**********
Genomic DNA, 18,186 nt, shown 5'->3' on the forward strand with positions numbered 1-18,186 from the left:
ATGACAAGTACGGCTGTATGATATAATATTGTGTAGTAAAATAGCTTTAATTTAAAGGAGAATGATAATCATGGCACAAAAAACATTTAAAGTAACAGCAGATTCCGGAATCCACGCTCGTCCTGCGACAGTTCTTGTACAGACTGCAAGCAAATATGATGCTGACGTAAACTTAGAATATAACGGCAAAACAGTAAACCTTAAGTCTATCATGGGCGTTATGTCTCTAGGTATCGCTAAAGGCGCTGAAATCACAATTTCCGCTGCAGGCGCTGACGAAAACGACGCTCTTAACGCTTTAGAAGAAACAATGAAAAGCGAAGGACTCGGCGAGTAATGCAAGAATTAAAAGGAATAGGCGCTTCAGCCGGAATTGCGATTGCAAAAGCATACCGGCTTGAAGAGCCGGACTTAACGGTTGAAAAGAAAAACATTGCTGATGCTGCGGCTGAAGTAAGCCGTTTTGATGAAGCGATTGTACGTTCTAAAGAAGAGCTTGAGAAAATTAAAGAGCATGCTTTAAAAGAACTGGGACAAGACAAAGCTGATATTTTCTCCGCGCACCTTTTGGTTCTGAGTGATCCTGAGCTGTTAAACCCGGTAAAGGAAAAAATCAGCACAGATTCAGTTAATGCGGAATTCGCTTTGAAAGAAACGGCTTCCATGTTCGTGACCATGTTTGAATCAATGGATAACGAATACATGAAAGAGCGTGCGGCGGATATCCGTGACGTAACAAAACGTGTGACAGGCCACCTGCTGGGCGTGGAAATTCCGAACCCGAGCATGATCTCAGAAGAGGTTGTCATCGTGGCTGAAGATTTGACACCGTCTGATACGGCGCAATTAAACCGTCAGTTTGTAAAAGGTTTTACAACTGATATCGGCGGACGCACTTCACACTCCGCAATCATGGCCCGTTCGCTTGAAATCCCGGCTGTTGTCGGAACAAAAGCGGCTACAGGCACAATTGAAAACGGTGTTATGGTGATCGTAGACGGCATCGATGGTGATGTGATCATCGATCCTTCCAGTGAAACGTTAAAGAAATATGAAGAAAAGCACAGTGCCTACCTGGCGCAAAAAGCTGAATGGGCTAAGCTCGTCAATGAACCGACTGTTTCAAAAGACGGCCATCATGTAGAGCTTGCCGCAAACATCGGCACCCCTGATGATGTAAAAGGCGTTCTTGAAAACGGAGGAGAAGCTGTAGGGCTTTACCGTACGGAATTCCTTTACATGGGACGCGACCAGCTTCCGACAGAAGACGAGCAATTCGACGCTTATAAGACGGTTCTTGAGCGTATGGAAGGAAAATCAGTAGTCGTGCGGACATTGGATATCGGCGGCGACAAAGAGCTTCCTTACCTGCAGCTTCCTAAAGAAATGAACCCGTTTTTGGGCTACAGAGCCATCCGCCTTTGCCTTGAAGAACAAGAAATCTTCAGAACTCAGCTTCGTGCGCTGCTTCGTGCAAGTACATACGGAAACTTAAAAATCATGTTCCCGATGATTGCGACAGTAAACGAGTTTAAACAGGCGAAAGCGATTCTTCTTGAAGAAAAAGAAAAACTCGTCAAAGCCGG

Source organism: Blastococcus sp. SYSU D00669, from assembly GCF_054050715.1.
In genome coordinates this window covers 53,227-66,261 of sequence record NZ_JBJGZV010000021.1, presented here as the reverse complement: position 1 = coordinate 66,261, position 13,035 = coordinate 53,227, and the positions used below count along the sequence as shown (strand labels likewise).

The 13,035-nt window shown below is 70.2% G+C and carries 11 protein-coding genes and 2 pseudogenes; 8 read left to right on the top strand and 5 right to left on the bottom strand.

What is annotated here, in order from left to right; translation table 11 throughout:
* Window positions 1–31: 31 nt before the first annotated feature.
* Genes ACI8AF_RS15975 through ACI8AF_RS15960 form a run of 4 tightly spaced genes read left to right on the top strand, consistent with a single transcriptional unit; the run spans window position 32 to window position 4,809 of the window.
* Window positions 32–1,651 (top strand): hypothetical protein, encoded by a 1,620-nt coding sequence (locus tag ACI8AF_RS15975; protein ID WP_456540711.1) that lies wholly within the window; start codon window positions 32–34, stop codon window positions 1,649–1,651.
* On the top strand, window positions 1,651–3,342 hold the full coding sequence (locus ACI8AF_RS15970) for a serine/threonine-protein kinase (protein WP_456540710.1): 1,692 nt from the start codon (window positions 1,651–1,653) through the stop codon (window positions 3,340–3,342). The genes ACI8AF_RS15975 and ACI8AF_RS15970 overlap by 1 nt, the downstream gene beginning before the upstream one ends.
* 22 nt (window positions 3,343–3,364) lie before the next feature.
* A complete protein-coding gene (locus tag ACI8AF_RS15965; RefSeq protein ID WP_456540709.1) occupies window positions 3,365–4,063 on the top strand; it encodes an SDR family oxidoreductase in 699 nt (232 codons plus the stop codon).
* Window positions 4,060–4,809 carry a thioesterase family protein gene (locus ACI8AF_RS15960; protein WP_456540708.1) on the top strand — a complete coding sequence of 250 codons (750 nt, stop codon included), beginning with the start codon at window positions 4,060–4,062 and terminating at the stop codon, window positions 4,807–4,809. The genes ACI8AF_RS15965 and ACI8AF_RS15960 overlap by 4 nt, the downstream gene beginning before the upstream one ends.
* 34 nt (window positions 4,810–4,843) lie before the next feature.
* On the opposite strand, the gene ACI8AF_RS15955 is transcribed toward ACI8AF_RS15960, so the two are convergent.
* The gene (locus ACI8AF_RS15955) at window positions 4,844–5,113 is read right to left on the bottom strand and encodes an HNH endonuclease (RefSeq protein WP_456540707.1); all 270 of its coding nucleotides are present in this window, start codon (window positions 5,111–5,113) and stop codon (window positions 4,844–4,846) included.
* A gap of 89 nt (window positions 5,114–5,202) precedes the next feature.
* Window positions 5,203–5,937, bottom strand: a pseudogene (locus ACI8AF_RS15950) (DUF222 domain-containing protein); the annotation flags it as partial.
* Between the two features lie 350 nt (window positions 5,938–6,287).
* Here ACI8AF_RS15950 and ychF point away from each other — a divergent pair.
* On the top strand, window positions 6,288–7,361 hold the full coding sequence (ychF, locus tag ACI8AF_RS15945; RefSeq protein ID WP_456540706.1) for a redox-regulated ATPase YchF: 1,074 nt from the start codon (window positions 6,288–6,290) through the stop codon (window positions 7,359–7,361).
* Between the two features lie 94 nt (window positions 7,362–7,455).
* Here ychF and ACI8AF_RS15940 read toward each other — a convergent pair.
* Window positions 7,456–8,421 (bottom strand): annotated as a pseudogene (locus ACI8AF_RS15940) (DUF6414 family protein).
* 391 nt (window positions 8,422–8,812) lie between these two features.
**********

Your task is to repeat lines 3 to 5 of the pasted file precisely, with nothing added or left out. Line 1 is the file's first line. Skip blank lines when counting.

Source organism: Blastococcus sp. SYSU D00669, from assembly GCF_054050715.1.
In genome coordinates this window covers 53,227-66,261 of sequence record NZ_JBJGZV010000021.1, presented here as the reverse complement: position 1 = coordinate 66,261, position 13,035 = coordinate 53,227, and the positions used below count along the sequence as shown (strand labels likewise).

The 13,035-nt window shown below is 70.2% G+C and carries 11 protein-coding genes and 2 pseudogenes; 8 read left to right on the top strand and 5 right to left on the bottom strand.